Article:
There are a few glaring omissions, however, chief among which is a reversing camera. Come on, really? You’re going to give me radar cruise but not a rear camera? Also, the infotainment system not only has a small screen at 6.1-inches, but it lacks features such as digital radio and satellite navigation, along with also lacking Apple CarPlay or Android Auto to make up for it. Given the stuck-on design of it, it’s not like you can simply yank it out and replace it with a fully-equipped aftermarket double-din head unit like in many other utes, either.
While most will associate the HiLux with sporting a 2.8-litre four-cylinder turbo-diesel engine, there is a less-well-known engine in the range which is what comes fitted to diesel Workmate models – a closely-related but smaller and less-powerful 2.4-litre unit.
With outputs of 110kW at 3400rpm and 400Nm from 1600-2000rpm, the 30kW and 20-50Nm power deficit is accounted for by way of it sporting a shorter final drive ratio which, both in theory and in practice, makes it feel almost identical to the larger engine the vast majority of the time.
Although I haven’t been the biggest fan of the six-speed manual ‘box used in the HiLux due to the poor ratio spacing from first to second gear, with first feeling too short and second too tall, the shorter final drive actually makes the affects of this far less apparent here, meaning it wasn’t quite as bothersome to use as some other manual HiLuxes. The shift action feels fairly solid, too, if unsurprisingly long, although while the long travel of the clutch pedal did allow for a good amount of feedback, it had become a bit tiresome by the end of my fortnight with this thing.
Perhaps unsurprisingly, without anything in the tray, it doesn’t have what you’d call even close to a smooth ride as the leaf-sprung live rear axle is particularly rigid, skipping over bumps rather than ironing them out, but as soon as you get a few hundred kilos back there – such as the half a tonne of gravel I opted for – it does settle down a lot.
The downside to having such a load back there, however, is that it highlights how much the smaller engine in the Workmate is down on power compared to the larger diesel donk of the higher-spec’d models. While the shorter overall gearing does make the two feel similar when unladen, the 2.4 does feel to struggle more under load, although there’s no doubt it’ll still get the job done.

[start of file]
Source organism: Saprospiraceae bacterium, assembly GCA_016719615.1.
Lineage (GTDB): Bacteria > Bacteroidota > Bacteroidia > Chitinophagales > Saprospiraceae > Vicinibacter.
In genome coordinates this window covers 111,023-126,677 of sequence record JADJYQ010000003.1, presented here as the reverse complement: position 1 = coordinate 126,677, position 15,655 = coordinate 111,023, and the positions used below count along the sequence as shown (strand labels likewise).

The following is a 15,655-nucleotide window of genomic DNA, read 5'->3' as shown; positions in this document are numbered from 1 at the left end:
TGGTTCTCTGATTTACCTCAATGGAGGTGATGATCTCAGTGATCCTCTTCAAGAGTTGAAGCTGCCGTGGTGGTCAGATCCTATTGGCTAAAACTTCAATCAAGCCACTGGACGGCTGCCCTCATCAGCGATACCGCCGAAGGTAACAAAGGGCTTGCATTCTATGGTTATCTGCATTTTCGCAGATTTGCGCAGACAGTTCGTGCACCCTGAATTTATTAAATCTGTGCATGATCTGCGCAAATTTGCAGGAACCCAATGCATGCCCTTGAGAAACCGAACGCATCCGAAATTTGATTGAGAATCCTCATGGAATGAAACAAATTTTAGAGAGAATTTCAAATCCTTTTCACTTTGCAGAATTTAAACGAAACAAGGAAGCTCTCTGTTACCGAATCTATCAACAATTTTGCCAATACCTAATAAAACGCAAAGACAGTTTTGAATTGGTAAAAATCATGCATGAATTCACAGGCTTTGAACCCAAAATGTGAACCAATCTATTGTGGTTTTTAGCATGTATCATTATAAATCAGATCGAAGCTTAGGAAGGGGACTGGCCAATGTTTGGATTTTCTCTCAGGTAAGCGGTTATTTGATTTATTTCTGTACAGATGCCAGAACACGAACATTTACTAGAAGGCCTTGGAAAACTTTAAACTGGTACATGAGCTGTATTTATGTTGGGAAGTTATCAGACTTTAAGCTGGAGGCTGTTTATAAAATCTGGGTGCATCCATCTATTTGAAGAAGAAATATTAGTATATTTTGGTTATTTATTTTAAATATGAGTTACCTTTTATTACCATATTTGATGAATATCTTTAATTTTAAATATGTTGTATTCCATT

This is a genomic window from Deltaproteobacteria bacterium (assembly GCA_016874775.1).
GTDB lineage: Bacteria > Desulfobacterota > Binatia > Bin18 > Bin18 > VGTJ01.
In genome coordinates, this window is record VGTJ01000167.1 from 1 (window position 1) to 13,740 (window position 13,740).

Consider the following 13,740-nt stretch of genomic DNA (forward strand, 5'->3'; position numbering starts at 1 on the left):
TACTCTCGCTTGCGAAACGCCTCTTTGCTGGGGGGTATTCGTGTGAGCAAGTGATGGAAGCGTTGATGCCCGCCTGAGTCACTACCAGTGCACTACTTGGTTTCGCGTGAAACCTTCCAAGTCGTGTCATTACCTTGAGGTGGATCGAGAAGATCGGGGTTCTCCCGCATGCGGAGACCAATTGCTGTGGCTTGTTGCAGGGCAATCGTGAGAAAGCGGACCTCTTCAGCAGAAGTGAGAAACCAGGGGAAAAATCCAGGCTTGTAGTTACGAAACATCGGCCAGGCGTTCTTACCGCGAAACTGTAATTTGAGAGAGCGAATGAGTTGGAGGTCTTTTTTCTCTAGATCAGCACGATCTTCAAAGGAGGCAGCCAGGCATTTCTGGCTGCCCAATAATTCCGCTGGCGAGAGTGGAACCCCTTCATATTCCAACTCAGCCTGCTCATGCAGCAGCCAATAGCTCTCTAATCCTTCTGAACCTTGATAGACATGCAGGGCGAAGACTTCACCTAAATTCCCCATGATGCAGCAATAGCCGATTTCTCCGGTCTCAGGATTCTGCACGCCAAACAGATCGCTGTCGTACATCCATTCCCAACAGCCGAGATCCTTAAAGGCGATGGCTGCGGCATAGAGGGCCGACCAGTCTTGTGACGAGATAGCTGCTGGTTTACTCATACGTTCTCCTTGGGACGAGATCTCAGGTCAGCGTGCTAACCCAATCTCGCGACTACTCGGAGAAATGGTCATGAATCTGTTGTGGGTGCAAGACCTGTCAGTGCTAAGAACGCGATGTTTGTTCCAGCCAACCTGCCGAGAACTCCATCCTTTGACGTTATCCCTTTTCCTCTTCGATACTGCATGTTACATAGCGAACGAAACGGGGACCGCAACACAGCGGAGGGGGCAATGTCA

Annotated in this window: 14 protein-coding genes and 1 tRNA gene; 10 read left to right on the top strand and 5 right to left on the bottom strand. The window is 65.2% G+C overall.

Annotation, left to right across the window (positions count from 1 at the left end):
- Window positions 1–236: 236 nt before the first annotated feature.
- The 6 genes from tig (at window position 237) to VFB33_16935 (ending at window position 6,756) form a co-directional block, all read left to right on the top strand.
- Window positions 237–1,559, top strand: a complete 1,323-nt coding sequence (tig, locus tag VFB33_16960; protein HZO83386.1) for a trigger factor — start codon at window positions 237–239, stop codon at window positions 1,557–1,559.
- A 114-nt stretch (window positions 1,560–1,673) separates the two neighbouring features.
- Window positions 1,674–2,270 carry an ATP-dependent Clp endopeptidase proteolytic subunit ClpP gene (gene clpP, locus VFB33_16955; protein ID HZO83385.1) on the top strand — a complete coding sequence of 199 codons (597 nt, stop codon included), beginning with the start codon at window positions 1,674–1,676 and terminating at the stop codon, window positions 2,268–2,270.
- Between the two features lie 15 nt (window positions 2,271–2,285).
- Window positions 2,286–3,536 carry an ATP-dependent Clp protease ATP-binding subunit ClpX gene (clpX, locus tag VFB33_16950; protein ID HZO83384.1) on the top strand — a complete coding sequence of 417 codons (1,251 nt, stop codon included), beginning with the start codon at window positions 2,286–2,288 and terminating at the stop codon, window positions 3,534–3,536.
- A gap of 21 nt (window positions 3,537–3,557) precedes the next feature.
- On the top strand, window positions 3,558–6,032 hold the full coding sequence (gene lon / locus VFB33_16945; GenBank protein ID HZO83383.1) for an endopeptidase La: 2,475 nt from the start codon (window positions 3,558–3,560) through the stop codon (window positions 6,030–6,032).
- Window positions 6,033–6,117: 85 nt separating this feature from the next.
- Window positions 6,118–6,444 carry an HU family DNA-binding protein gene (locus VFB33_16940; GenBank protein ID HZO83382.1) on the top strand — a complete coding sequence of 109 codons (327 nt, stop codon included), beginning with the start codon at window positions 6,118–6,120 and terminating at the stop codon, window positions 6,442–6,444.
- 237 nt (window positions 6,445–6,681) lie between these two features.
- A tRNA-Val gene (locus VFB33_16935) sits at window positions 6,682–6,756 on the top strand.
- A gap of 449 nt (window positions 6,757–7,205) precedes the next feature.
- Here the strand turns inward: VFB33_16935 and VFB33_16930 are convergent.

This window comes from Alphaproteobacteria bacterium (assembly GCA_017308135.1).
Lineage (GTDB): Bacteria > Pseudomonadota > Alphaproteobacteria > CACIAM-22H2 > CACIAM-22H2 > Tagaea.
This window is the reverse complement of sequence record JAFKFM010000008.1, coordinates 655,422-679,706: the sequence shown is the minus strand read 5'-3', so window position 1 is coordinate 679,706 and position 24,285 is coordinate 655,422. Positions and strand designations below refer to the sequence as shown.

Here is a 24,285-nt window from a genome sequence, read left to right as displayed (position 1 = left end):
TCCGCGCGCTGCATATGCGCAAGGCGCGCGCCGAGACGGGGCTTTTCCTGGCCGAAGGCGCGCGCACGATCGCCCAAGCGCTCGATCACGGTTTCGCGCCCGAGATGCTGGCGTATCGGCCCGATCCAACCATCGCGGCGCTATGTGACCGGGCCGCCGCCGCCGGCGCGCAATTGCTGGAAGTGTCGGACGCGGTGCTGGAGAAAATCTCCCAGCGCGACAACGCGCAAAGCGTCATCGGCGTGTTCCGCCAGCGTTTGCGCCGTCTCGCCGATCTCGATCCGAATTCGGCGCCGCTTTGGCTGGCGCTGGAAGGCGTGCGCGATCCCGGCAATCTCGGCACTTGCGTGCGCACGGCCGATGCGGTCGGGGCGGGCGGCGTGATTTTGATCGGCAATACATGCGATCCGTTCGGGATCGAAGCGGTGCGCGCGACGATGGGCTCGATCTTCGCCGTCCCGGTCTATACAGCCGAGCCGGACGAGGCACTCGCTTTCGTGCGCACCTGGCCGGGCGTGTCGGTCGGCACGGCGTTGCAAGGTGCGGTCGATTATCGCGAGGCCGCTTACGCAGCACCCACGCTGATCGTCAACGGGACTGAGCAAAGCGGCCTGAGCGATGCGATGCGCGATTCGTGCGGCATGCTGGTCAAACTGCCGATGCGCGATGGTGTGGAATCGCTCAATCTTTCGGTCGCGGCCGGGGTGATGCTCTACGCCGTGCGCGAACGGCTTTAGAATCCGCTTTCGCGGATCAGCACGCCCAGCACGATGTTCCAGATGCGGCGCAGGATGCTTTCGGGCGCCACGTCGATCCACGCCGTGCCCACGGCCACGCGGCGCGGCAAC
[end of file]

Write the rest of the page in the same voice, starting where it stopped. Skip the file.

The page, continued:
From as much as I’ve seen though, the smaller engine at least doesn’t appear to be affected as much by the highly-publicised DPF issues that have plagued 2.8-litre models, although regardless, Toyota has still fitted a manual regeneration button to alleviate any potential problems as well.
Given this is a work vehicle and no one is likely to be hustling one up a backroad, it feels fairly pointless commenting on the handling and performance in that regard, but in the interest of thoroughness I did take it for a squirt up one of my local twisty roads and it handles totally acceptably for what it is. The narrow all-terrain tyres are what lets it down most – a combination of the flex in the sidewall and lack of grip on tarmac turning in sharply at higher speeds – and the steering rack is far from the fastest, but since it would be unreasonable to expect it to be, I won’t hold it against it.
As a work ute, then, it’s not a bad bet overall, the HiLux Workmate, even if I do have my gripes with it, although it is fair to say I’m far from the target demographic here. While it could do with more power and the fact desirable variants such as this being manual-only may put some off, it’s hard to deny that it’s a vehicle that does exactly what it says on the tin.
While given the high price-point of the 4×4 variant, I doubt many private buyers will be inclined to step up to it from the much cheaper 4×2, but for companies leasing these things, if the manual-only proposition of the 4×4 variant isn’t a problem, it’s easy to see why many would opt for it.
2020 Toyota HiLux Workmate 4x4
Pros: Absolutely massive tray on single-cab variants, incredibly sturdy build quality, added active safety tech reinstates its position as a class-leader
Cons: Expensive for what it is, very firm ride, no smartphone mirroring or digital speedo
In a nutshell: It’s already easy to see why fleets love the HiLux, and its new active safety tech will only ensure it remains a favourite.
Full Disclosure: Toyota Australia lent us the vehicle for this review for two weeks and covered all fuel expenses.